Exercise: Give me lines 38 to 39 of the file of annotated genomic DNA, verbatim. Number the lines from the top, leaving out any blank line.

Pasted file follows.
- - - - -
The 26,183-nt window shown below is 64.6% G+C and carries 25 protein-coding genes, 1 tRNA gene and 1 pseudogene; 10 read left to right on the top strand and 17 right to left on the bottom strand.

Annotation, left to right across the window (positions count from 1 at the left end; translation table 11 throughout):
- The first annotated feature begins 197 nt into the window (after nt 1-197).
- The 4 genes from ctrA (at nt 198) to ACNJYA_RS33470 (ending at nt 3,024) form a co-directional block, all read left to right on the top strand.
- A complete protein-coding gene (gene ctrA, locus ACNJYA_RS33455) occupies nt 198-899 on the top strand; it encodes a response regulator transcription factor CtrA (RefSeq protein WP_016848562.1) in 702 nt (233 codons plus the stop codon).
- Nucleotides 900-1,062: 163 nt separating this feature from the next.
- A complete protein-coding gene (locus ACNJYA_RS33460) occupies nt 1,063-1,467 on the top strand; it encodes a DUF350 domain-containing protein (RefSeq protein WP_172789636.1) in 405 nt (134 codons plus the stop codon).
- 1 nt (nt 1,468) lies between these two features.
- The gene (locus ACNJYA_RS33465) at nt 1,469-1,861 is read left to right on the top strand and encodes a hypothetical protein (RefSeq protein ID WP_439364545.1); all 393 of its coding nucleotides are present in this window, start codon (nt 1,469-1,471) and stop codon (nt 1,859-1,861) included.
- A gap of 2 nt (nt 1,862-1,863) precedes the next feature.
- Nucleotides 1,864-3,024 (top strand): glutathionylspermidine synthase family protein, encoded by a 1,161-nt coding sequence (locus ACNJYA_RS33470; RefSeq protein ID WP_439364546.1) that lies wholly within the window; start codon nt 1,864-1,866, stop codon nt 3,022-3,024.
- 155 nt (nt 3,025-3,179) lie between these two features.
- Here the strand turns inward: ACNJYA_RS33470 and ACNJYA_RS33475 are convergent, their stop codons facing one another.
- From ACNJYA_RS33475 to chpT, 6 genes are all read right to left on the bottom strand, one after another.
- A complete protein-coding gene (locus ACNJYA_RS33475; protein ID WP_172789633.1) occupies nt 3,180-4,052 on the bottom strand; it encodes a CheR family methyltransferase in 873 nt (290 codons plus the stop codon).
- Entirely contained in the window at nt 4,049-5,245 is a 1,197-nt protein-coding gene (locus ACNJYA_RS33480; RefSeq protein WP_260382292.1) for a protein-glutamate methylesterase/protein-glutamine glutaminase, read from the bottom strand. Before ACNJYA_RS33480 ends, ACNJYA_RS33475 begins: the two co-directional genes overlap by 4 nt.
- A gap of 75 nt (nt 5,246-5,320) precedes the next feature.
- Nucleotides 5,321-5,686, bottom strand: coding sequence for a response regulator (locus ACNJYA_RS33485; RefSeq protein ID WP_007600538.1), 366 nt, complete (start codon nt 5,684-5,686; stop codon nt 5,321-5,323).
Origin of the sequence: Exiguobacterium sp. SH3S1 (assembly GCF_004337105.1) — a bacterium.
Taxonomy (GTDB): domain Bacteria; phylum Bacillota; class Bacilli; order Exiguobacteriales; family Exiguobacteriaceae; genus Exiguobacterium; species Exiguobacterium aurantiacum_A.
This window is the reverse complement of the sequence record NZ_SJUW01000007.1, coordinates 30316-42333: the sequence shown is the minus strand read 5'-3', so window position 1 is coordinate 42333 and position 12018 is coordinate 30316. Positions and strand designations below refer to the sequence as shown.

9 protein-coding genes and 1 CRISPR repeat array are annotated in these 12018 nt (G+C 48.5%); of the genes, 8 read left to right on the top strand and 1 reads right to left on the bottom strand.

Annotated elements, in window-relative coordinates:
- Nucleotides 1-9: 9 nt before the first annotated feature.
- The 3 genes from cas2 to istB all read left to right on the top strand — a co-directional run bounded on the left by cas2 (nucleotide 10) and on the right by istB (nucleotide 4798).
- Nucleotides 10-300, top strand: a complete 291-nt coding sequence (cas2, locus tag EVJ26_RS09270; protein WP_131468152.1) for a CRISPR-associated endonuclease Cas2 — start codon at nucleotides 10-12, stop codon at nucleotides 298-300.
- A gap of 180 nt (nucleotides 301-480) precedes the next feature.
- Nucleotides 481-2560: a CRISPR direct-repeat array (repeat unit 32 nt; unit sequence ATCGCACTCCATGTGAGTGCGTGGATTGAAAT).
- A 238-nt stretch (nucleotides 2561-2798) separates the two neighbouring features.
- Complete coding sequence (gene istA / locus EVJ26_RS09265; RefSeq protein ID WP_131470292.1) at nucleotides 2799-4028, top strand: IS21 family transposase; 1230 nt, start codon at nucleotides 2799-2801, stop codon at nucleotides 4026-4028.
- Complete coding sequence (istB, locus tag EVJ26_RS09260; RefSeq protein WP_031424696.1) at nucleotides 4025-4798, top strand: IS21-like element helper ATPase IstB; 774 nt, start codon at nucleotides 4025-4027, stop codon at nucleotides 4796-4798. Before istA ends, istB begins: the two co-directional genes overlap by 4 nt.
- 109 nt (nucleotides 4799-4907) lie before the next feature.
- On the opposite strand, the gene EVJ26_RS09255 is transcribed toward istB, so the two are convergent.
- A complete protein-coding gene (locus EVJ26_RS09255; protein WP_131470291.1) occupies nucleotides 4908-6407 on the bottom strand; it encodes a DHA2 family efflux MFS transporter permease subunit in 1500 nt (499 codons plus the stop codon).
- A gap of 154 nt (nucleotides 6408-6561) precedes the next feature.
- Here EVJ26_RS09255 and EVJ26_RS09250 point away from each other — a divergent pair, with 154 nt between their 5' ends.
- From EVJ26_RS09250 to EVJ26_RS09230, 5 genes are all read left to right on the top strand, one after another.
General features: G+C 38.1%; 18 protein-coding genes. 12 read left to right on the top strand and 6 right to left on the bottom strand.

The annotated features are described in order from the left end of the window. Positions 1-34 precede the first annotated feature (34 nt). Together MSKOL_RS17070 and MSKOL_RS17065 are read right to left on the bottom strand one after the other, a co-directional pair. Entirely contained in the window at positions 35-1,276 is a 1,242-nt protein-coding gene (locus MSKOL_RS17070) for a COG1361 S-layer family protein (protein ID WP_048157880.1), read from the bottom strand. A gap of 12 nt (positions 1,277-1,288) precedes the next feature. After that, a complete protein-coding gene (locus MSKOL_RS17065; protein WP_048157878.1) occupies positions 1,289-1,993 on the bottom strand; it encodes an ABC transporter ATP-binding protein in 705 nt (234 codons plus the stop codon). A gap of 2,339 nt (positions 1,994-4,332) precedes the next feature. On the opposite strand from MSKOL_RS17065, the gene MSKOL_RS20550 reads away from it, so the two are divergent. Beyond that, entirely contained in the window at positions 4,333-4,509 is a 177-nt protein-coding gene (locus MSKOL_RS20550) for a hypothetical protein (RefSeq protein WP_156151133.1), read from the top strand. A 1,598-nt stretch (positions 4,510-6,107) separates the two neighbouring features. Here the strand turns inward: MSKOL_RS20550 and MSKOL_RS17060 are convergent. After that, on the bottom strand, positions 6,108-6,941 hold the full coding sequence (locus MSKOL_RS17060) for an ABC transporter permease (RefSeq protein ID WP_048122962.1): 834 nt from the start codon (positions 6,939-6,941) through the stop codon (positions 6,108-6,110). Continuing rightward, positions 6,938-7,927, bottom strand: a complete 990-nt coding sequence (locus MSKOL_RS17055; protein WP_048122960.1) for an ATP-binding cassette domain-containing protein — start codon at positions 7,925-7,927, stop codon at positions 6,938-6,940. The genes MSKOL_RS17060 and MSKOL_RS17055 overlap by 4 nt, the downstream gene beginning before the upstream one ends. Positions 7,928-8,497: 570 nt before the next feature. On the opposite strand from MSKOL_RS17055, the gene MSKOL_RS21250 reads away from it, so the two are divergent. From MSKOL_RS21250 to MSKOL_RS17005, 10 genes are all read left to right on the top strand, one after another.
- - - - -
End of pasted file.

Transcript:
General features: G+C 38.1%; 18 protein-coding genes. 12 read left to right on the top strand and 6 right to left on the bottom strand.

The annotated features are described in order from the left end of the window. Positions 1-34 precede the first annotated feature (34 nt). Together MSKOL_RS17070 and MSKOL_RS17065 are read right to left on the bottom strand one after the other, a co-directional pair. Entirely contained in the window at positions 35-1,276 is a 1,242-nt protein-coding gene (locus MSKOL_RS17070) for a COG1361 S-layer family protein (protein ID WP_048157880.1), read from the bottom strand. A gap of 12 nt (positions 1,277-1,288) precedes the next feature. After that, a complete protein-coding gene (locus MSKOL_RS17065; protein WP_048157878.1) occupies positions 1,289-1,993 on the bottom strand; it encodes an ABC transporter ATP-binding protein in 705 nt (234 codons plus the stop codon). A gap of 2,339 nt (positions 1,994-4,332) precedes the next feature. On the opposite strand from MSKOL_RS17065, the gene MSKOL_RS20550 reads away from it, so the two are divergent. Beyond that, entirely contained in the window at positions 4,333-4,509 is a 177-nt protein-coding gene (locus MSKOL_RS20550) for a hypothetical protein (RefSeq protein WP_156151133.1), read from the top strand. A 1,598-nt stretch (positions 4,510-6,107) separates the two neighbouring features. Here the strand turns inward: MSKOL_RS20550 and MSKOL_RS17060 are convergent. After that, on the bottom strand, positions 6,108-6,941 hold the full coding sequence (locus MSKOL_RS17060) for an ABC transporter permease (RefSeq protein ID WP_048122962.1): 834 nt from the start codon (positions 6,939-6,941) through the stop codon (positions 6,108-6,110). Continuing rightward, positions 6,938-7,927, bottom strand: a complete 990-nt coding sequence (locus MSKOL_RS17055; protein WP_048122960.1) for an ATP-binding cassette domain-containing protein — start codon at positions 7,925-7,927, stop codon at positions 6,938-6,940. The genes MSKOL_RS17060 and MSKOL_RS17055 overlap by 4 nt, the downstream gene beginning before the upstream one ends. Positions 7,928-8,497: 570 nt before the next feature. On the opposite strand from MSKOL_RS17055, the gene MSKOL_RS21250 reads away from it, so the two are divergent. From MSKOL_RS21250 to MSKOL_RS17005, 10 genes are all read left to right on the top strand, one after another.